For example the Executive Committee did agree unanimously to publish an ‘appropriate’ version of Michael Garcia’s report but that’ll only come out after the cases against Llona, D’Hooghe and Makudi have been dealt with. It’s not a huge leap forward but it is a step in the right direction.

Whilst it is encouraging that there seems to be a genuine challenger for the presidency that doesn’t mean Prince Ali can sweep into office on a wave of Blatter fatigue. As Marcotti stated Prince Ali has to present a clear vision, challenge the incumbent, tackle the big issues and detail how he will reform FIFA for the better to be a real alternative to Blatter, who let’s not forget is popular with many associations. Prince Ali saying all the right things with regards to transparency, ethics and good governance but talking about it and doing something about it are different things entirely.

He has already shown a distaste for FIFA’s internal politics when Mohammed Bin Hammam was connected to bribery allegations.

“I didn’t play a part in it and I don’t want to play a part in it in the future,”  he said in 2011.

Unfortunately, for Prince Ali he may need to play the political game in order to achieve his ultimate goal. The worry for him, or any other candidate for that matter, is if victorious can he change FIFA or will FIFA change him?

Sepp Blatter going away will not remedy FIFA’s operational culture overnight and any attempts at reform will likely be met with resistance. This is an organization shaped by Blatter (and his predecessor João Havelange) over decades so any change to the governance football’s world governing body will probably need to be done incrementally rather than in one big swoop.

He will also have to deal with Blatter’s legacy that are the 2018 and 2022 World Cups. Realistically, Prince Ali cannot take the World Cup hosting rights away from either Russia or Qatar unless something monumental happens between now and then.

In fairness to Blatter he wanted the 2022 World Cup to be held in the United States whilst his biggest critic Michel Platini plumped for Qatar. Again it has to be stressed that ousting Sepp Blatter will not immediately lead to good governance.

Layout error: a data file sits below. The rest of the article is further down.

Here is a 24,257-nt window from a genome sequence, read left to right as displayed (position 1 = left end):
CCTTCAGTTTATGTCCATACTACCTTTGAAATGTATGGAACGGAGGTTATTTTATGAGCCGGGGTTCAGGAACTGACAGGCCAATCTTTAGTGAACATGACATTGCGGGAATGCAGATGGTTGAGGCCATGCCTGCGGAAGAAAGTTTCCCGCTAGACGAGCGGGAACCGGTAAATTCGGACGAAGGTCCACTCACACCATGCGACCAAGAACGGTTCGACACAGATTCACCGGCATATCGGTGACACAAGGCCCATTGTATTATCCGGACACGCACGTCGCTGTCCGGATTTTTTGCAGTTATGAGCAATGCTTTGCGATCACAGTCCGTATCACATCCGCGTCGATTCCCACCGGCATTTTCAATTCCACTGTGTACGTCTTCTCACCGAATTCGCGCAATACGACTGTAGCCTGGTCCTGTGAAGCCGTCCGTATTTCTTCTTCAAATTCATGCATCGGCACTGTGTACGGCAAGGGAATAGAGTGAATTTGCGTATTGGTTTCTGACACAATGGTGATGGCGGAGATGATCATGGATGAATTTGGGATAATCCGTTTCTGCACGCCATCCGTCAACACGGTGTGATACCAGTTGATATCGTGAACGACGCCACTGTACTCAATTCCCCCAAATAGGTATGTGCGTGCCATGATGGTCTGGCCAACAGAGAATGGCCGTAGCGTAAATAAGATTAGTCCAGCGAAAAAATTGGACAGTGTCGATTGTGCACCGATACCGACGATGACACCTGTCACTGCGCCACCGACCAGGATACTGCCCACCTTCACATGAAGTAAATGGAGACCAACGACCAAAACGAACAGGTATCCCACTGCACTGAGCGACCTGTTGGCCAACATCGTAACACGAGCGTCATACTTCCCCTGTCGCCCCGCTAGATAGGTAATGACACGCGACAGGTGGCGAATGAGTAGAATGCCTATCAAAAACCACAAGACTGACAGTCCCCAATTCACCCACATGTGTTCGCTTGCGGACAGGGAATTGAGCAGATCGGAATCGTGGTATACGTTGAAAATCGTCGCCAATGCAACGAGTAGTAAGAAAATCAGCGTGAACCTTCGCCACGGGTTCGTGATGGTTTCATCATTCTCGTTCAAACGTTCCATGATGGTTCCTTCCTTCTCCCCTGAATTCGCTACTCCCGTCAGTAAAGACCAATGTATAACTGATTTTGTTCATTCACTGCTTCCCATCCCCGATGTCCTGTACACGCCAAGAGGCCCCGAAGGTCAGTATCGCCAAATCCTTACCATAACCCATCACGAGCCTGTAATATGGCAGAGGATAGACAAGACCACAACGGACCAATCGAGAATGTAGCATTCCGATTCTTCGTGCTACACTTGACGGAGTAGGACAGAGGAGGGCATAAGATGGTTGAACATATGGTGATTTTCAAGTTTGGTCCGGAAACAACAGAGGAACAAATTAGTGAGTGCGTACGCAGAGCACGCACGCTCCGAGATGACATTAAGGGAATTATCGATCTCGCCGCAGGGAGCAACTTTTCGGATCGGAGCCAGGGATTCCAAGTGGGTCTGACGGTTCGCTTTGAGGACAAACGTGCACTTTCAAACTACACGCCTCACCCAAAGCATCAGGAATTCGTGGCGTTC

Indeed the World Cup in Qatar poses an additional hurdle for Prince Ali. Despite the controversy surrounding the 2022 tournament from the bidding process to the abuse of migrant labour will Prince Ali have the stomach or will to take away the World Cup from his own region let alone his own confederation?

Maybe we’re getting ahead of ourselves a little. It will be a tall order to defeat Sepp Blatter as most confederations have thrown their support behind him. Though there has been call for change externally there still appears to be little appetite for substantive reform within the organization.

Perhaps Prince Ali’s biggest chance stems from the culture of self-interest FIFA has cultivated over decades. If football associations privately believe that it would be in their best interest to topple Blatter they will do so without any hint of sentimentality.

A few months ago I wrote about the need for Sepp Blatter to be challenged. At the very least Prince Ali Bin Al-Hussein’s announcement has ensured that the next Presidential election won’t be another coronation.

This election will feature a generational contrast between the 39-year-old Prince and the 79-year-old President.  That’s not to forget Jérôme Champagne bid too, the Frenchman has been quick to point out that he is the only candidate to have outlined a vision for the future of FIFA.

To a degree perhaps Blatter has more to lose from this election than either of the two candidates. The FIFA presidency has come to define Blatter so losing that would effectively strip him of his identity. Jérôme Champagne has already benefited from his campaign as his profile has been raised so even if he loses out this time around, as seems likely, he’s made himself more relevant in football circles again. Prince Ali’s four year term as a FIFA vice-president will end in May so aiming for the presidency may not be as daring a gambit as it first seems. He already has gained kudos for being a ‘credible’ alternative to Blatter so even if he loses in the short term he has could still benefit from the campaign in the long run.